Background: Approximately 60% of adrenocortical carcinomas (ACC) are functional, and Cushing’s syndrome is the most frequent diagnosis that has been revealed to have a particularly poor prognosis. Since 30% of ACC present steroid hormone-producing disorganization, measurement of steroid metabolites in suspected ACC is recommended. Previous reports demonstrated that steroid hormone precursors or their urine metabolites, which can be assessed using liquid chromatography tandem mass spectrometry (LC-MS/MS) or gas chromatography mass spectrometry (GC-MS) respectively, are useful for distinguishing ACC from cortisol-producing adenomas (CPA); however, despite high precision, LC-MS/MS and GC-MS require a highly trained team, are expensive and have limited capacity. Methods: Here, we examined 12 serum steroid metabolites using an immunoassay, which is a more rapid and less costly method than LC-MS/MS, in cortisol-producing ACC and CPA. Further, the correlation of each steroid metabolite to the classification stage and pathological status in ACC was analyzed. Results: Reflecting disorganized steroidogenesis, the immunoassay revealed that all basal levels of steroid precursors were significantly increased in cortisol-producing ACC compared to CPA; in particular, 17-hydroxypregnenolone (glucocorticoid and androgen precursor) and 11-deoxycorticosterone (mineralocorticoid precursor) showed a large area under the ROC curve with high sensitivity and specificity when setting the cut-off at 1.78 ng/ml and 0.4 mg/ml, respectively. Additionally, a combination of androstenedione and DHEAS also showed high specificity with high accuracy. In cortisol-producing ACC, 11-deoxycortisol (glucocorticoid precursor) showed significant positive correlations with predictive prognostic factors used in ENSAT classification, while testosterone showed significant positive correlations to the Ki67-index in both men and women. Conclusion: Less expensive and more widely available RIA and ECLIA may also biochemically distinguish ACC from CPA and may predict the clinicopathological features of ACC.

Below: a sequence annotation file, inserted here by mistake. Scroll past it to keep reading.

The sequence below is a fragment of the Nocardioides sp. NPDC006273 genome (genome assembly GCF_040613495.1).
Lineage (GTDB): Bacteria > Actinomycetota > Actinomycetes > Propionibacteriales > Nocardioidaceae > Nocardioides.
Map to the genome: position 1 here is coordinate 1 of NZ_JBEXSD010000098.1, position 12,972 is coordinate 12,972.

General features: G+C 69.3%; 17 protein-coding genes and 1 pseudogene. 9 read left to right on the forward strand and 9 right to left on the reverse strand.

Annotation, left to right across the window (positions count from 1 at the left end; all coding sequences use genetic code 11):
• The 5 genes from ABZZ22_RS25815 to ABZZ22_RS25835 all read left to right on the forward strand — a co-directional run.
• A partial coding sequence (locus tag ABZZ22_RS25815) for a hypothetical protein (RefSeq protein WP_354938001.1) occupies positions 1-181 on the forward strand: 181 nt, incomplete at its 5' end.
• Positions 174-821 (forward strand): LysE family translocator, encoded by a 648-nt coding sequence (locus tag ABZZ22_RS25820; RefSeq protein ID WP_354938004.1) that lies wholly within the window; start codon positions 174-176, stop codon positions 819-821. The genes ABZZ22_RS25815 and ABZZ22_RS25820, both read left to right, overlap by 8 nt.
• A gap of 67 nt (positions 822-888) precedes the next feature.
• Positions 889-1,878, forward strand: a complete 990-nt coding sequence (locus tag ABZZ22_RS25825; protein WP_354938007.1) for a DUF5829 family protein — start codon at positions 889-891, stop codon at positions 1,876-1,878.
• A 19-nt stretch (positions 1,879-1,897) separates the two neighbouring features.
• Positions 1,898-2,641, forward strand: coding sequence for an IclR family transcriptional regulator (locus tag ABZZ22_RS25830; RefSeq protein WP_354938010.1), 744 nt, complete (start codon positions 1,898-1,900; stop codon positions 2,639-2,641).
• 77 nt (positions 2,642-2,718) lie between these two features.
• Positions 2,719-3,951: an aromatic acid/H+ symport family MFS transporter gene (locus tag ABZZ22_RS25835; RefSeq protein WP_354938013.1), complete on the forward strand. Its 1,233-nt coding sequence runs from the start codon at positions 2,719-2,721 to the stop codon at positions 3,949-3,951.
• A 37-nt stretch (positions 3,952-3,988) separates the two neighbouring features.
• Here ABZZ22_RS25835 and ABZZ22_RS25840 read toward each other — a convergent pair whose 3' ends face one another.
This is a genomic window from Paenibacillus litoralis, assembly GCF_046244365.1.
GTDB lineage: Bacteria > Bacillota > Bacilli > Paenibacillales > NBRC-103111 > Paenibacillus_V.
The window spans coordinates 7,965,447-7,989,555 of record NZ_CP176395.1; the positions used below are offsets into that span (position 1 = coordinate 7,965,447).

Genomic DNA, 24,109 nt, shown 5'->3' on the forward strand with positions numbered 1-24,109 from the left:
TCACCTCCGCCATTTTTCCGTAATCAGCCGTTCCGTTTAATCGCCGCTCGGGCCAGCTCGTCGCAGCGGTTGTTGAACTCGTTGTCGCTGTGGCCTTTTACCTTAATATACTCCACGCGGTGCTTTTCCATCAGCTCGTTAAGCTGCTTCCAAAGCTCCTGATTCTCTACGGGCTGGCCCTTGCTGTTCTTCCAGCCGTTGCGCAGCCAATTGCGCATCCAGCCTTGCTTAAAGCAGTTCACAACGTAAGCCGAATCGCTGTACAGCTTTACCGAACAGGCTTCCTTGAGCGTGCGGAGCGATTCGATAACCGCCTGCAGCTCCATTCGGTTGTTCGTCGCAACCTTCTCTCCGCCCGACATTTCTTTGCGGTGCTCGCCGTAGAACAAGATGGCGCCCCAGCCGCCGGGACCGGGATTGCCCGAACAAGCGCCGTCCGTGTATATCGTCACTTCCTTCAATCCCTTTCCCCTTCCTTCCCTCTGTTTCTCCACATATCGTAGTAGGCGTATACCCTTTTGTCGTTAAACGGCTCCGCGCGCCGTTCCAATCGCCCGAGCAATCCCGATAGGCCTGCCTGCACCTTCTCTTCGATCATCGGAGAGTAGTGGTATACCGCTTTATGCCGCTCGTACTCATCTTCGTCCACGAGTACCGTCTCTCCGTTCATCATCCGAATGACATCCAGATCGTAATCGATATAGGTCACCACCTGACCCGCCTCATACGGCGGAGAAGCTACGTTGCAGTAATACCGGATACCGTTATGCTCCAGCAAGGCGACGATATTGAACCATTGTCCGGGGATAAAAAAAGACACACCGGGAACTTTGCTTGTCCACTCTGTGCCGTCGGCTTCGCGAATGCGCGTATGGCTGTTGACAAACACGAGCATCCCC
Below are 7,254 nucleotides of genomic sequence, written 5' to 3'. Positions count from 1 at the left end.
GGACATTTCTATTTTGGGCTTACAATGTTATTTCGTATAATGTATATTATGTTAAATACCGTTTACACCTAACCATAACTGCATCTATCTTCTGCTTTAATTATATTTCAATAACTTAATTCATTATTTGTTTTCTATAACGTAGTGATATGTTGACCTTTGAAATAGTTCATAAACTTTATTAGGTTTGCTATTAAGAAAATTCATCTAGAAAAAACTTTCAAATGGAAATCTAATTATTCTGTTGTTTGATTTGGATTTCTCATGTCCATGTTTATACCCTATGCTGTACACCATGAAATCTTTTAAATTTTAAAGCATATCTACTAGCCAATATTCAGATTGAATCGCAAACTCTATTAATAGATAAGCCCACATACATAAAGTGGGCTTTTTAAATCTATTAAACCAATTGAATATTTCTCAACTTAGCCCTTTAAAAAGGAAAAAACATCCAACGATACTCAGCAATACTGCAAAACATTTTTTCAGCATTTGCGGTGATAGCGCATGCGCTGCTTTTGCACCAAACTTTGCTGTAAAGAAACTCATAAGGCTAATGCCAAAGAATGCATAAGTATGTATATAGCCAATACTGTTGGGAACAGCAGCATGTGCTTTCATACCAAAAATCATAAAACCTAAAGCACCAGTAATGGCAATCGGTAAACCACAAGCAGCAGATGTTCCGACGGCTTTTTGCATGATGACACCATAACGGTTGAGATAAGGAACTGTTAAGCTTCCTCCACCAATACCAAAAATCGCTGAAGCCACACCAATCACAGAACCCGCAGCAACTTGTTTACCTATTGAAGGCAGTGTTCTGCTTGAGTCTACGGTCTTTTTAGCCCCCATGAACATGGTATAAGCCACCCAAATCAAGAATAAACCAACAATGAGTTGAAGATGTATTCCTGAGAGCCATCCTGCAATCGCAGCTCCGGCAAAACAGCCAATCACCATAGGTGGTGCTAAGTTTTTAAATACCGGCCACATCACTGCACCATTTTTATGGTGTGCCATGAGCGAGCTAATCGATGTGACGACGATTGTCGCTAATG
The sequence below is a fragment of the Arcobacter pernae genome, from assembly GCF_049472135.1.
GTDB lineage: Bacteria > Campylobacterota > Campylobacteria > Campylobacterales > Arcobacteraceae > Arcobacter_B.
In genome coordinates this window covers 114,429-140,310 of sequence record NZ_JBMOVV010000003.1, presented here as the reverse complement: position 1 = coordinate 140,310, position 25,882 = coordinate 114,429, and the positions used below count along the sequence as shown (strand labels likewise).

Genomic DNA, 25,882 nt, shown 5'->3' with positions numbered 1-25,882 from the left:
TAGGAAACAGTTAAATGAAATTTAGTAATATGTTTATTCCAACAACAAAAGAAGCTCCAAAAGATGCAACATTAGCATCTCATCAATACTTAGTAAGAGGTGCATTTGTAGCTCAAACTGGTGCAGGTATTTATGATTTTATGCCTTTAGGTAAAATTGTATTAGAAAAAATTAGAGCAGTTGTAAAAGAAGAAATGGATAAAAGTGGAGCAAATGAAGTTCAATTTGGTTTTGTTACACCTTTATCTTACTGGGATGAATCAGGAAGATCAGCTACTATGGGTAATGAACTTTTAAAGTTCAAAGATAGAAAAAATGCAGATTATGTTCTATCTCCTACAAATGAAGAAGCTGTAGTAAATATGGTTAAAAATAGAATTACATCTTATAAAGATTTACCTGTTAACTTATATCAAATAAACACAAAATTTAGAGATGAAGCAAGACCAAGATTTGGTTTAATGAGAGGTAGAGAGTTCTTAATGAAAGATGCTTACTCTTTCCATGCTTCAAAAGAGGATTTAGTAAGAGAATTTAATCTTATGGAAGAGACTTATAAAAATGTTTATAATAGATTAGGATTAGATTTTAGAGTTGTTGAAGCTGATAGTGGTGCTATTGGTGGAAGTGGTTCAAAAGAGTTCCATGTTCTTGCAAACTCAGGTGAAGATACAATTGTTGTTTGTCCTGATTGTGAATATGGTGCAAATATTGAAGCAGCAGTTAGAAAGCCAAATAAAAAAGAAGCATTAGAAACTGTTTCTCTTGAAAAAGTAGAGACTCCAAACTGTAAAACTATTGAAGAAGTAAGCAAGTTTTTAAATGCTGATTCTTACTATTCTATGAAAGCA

- Adrenocortical carcinoma
- Cushing’s syndrome
- Steroid metabolites
ASJC Scopus subject areas
- Endocrinology, Diabetes and Metabolism